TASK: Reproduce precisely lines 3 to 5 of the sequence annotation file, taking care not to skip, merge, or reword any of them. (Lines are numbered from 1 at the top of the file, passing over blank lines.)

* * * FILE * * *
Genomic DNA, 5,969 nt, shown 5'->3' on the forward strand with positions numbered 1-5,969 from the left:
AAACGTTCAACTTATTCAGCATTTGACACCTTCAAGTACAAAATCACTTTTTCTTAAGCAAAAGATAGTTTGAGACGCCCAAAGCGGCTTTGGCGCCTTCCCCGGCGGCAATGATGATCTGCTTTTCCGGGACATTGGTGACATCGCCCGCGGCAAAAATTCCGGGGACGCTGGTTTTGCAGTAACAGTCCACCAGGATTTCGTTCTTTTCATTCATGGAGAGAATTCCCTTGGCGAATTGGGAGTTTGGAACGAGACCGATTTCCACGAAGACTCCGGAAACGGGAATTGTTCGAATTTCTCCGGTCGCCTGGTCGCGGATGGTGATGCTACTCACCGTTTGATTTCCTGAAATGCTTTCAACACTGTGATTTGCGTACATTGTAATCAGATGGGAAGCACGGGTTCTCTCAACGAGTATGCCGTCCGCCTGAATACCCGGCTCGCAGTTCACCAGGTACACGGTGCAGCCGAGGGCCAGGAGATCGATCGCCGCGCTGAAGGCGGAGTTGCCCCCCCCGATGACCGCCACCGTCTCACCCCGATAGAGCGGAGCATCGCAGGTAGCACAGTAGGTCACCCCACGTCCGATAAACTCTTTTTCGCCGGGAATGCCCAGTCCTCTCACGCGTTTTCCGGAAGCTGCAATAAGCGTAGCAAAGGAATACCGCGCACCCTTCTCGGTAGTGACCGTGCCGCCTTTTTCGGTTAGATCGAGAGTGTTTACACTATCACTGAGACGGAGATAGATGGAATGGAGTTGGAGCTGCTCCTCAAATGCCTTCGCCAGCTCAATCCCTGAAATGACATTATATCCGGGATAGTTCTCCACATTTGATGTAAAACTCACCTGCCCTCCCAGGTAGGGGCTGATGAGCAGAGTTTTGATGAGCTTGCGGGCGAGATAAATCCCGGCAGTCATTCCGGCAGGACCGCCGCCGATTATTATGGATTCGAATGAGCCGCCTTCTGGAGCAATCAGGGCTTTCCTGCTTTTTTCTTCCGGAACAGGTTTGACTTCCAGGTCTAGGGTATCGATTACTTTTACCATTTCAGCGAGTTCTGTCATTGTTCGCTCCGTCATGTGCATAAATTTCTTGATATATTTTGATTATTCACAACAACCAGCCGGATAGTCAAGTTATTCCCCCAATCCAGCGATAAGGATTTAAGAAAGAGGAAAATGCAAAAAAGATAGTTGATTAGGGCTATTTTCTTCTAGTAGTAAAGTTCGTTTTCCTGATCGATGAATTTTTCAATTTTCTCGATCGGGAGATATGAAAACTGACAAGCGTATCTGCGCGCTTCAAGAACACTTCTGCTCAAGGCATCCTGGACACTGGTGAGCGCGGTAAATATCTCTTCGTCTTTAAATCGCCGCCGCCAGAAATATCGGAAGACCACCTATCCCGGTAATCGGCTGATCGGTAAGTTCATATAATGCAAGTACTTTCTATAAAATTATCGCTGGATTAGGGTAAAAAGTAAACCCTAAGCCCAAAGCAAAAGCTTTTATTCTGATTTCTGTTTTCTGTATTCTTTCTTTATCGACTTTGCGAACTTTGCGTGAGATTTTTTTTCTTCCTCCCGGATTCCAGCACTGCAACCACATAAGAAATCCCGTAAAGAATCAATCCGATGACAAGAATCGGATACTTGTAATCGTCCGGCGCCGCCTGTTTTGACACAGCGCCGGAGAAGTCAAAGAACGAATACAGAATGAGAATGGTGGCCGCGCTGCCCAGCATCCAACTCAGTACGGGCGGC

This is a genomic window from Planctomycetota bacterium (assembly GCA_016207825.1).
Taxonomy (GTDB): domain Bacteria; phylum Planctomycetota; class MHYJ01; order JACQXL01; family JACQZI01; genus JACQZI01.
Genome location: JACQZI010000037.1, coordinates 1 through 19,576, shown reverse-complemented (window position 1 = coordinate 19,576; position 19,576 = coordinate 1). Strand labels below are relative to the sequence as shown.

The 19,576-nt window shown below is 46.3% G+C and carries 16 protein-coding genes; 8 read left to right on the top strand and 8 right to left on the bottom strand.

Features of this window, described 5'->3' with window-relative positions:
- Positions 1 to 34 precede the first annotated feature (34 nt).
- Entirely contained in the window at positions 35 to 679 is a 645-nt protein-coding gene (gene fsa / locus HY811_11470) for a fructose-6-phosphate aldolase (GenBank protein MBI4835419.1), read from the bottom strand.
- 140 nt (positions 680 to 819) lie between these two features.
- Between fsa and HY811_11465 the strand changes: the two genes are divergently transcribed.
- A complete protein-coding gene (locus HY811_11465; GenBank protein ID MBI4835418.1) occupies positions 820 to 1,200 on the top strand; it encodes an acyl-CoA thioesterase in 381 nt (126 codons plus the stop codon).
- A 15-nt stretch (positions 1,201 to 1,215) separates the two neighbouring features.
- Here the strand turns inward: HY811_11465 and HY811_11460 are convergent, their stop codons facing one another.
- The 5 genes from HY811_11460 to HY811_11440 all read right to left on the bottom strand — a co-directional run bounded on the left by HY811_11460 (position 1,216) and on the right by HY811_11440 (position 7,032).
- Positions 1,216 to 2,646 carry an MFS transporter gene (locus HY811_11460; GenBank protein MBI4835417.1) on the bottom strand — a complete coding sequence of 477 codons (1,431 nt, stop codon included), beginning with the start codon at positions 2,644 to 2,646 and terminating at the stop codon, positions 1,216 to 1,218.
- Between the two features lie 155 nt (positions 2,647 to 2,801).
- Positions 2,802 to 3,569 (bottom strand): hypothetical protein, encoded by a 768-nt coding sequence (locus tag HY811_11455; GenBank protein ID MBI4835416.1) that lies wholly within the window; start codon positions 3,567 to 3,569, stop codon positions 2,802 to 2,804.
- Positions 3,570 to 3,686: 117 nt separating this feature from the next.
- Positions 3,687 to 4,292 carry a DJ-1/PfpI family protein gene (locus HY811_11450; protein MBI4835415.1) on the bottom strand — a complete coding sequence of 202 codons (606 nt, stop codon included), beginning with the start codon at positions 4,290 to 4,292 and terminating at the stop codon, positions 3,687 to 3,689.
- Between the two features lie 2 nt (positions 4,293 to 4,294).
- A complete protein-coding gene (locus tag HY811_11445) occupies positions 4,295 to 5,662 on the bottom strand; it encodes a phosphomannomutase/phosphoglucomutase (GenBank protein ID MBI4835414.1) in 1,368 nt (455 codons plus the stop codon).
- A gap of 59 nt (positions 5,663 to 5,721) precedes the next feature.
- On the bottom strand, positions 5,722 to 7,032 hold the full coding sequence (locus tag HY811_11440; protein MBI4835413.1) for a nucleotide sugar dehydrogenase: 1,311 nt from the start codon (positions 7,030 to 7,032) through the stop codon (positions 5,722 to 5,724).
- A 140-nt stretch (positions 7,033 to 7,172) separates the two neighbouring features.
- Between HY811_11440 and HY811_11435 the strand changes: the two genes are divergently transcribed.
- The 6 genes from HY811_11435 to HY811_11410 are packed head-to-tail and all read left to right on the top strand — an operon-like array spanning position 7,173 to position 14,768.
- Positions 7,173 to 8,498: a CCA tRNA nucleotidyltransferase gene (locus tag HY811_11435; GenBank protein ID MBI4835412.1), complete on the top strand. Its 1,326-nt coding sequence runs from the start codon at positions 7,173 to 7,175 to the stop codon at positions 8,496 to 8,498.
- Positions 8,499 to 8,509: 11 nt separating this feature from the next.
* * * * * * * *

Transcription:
This is a genomic window from Planctomycetota bacterium (assembly GCA_016207825.1).
Taxonomy (GTDB): domain Bacteria; phylum Planctomycetota; class MHYJ01; order JACQXL01; family JACQZI01; genus JACQZI01.
Genome location: JACQZI010000037.1, coordinates 1 through 19,576, shown reverse-complemented (window position 1 = coordinate 19,576; position 19,576 = coordinate 1). Strand labels below are relative to the sequence as shown.